“Not to worry. You’re safe in the middle,” I say, happily, pulling Nigel out of my bag.

He smiles at me and my turtle and then follows the cue of the little boy, looking out the window as the plane reverses from the gate.

It turns out that it is, in fact, possible to nap in the aisle seat. I put Nigel behind my neck once the plane is in the air and sleep for 20, 30 minutes? Good enough for me.

When I wake up, I find both brothers holding hands and still looking out our window. If that isn’t gratifying, I’m not sure what is.

Florida

Flying to Florida and driving to Florida are two very, very different experiences. When you fly, you’re suddenly deposited into a land where senior citizens thrive, Publix stores dominate the supermarket niche, and the plants and animals seem to be inspired by Dr. Seuss (or, perhaps, he was inspired by them). On the other hand, when you drive, it is possible to adjust to the fronts of Waffle Houses, Winn-Dixies and – my mom’s favorite – the palm trees. In short, it’s not as much of a “culture shock.”

Exiting the plane, the warm air envelops me with a tinge of humidity. Tampa International Airport is beautiful, decorated with artistic versions of Florida wildlife. There’s even a fish tank in the wall by baggage claim. A young man allowed me to get on the escalator before him, despite getting there first.

In contrast to Philadelphia, Tampa, Fla., is a whole different world.

Baggage carousels are one of my least favorite things on the planet. I love nothing more, after sitting on a plane for hours, than getting whacked by your gigantic bag with 17 multicolored ribbons tied to the handle. Relax. The belt isn’t going that fast. You’ll get your stupid, ugly bag.

As compared to Newark or even Philadelphia Airport, Tampa International is relatively easy to navigate by car. Better yet, when you finally do get out, you merge right onto Veteran’s Expressway North – the final stretch. However, Florida drivers, regardless of the time of day, are equally terrible. Instead of jug handles, Florida actually has turn lanes in the medians of multi-lane roads. (No, I am not kidding and, no, these turns do not have traffic lights.)

Instead of slow traffic deferring to the right-most lanes, those looking for their turn make themselves comfortable in the left-most lane. Jersey… road rage… building…

Take the exit for New Port Richey, turn left onto Route 54 and at the third light, turn left into the Trinity Preserve. Take a left onto Imperial Key Drive and a right onto Crestridge Loop and you’re at my house.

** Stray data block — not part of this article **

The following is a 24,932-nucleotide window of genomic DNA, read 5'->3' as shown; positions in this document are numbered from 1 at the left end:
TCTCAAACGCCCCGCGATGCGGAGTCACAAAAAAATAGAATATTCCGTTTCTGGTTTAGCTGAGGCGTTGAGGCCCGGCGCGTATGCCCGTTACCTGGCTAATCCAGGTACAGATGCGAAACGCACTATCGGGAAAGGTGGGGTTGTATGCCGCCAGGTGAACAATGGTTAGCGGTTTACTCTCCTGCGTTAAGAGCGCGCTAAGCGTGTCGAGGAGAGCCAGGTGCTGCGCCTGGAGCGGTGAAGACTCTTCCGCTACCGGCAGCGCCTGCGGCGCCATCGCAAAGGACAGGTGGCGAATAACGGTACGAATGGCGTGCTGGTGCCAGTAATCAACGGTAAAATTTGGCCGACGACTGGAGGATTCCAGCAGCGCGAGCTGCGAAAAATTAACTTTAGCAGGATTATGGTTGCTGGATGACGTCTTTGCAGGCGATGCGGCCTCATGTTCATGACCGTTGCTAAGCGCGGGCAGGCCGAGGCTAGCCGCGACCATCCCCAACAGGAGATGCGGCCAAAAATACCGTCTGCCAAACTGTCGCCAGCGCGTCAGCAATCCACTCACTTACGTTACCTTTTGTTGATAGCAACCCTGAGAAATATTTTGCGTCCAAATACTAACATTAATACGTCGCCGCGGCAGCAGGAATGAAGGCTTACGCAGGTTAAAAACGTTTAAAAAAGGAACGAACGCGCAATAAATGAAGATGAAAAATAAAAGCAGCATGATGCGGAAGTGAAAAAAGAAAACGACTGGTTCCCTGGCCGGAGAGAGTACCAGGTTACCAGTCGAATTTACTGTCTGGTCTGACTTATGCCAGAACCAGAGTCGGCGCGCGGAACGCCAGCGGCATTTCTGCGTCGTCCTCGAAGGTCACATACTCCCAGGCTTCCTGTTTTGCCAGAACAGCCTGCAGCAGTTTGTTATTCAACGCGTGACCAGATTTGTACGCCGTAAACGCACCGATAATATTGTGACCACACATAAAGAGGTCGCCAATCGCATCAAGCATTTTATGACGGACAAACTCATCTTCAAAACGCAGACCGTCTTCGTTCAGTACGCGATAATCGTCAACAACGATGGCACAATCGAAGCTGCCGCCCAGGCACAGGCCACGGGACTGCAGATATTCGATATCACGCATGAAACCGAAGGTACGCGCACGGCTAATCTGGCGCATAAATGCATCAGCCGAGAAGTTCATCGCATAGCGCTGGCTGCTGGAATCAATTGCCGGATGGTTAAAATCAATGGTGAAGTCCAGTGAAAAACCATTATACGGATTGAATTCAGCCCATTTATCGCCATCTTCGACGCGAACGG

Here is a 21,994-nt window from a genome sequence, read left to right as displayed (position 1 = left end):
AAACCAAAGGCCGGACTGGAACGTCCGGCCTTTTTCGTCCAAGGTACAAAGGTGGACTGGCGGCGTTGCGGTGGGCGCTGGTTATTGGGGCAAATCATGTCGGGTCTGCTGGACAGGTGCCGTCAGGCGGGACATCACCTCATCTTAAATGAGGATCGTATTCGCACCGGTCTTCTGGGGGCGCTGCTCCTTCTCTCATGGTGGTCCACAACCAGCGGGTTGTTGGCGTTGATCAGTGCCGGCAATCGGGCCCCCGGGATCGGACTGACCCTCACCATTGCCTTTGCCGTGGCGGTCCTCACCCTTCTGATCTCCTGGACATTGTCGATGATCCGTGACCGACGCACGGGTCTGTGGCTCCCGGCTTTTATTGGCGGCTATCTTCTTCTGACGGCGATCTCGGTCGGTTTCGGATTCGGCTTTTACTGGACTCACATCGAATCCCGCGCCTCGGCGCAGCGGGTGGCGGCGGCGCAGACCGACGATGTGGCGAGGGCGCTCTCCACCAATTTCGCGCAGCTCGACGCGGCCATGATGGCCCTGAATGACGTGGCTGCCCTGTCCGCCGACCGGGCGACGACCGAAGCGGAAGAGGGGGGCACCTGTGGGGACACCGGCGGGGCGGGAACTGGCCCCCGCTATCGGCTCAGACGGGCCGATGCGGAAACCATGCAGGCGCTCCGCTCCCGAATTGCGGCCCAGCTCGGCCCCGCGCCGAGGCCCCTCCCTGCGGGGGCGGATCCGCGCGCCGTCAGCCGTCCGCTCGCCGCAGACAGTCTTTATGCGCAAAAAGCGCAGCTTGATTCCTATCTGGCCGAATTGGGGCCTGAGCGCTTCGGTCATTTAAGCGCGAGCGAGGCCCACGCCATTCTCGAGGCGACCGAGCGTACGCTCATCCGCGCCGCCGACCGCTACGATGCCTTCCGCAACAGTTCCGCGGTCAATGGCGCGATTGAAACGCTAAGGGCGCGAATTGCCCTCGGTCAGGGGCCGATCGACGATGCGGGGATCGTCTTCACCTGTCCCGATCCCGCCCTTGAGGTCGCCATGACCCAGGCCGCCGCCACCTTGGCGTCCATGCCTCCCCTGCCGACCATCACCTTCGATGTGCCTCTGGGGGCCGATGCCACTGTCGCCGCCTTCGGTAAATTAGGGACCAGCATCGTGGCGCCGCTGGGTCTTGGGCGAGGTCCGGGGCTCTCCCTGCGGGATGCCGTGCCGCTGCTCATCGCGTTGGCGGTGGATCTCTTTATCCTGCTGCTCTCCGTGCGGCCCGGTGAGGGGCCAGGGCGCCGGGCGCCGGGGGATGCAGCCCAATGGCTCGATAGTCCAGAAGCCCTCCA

Despite having lived in New Jersey my whole life, there is an undeniable essence of “home” upon entering my house in Florida. Over 1,200 miles away from where it used to stand, “home” still smells like Mom’s Yankee Candles. Grandma’s sewing machine takes up half of the dining room table and the barks of my stepdad’s three long-haired Chihuahuas still overpower that of my shih-tzu Charlie.

I’m home.

I drop my bags at the door and flick on the light. My room. As a result of constant transition and four years away at college, I haven’t had my own space since I was 17.

When we were house shopping the summer before last, I told my grandma how much I wanted a purple and beige room when we finally settled down. While I was away at school, Mom and Grandma went to work on this very room, perfecting every little detail, and provided me with a bedroom straight out of Better Homes & Gardens. The room is small and simple, but it’s stunning and so grown up. And, best of all, it’s mine.

I brush my teeth, slip on a pair of shorts and a t-shirt and flop into my first-ever queen-sized bed. With Nigel in the crook of my arm and my bare feet hanging off the side of the bed, I close my eyes and listen to my stepbrother playing video games through the wall. The palms from the tree outside are tapping on my window and suddenly, honestly, I can feel my heart beating for the first time today.

Time moves so much slower here.

Seconds linger in the warmth, almost providing you with an experience, followed by a moment of appreciation for each.

There’s time to think and to feel and to see, even with closed eyes.

Home, I’ve learned, isn’t restricted to a particular place or even a state – it’s a feeling. It’s an intangible thing.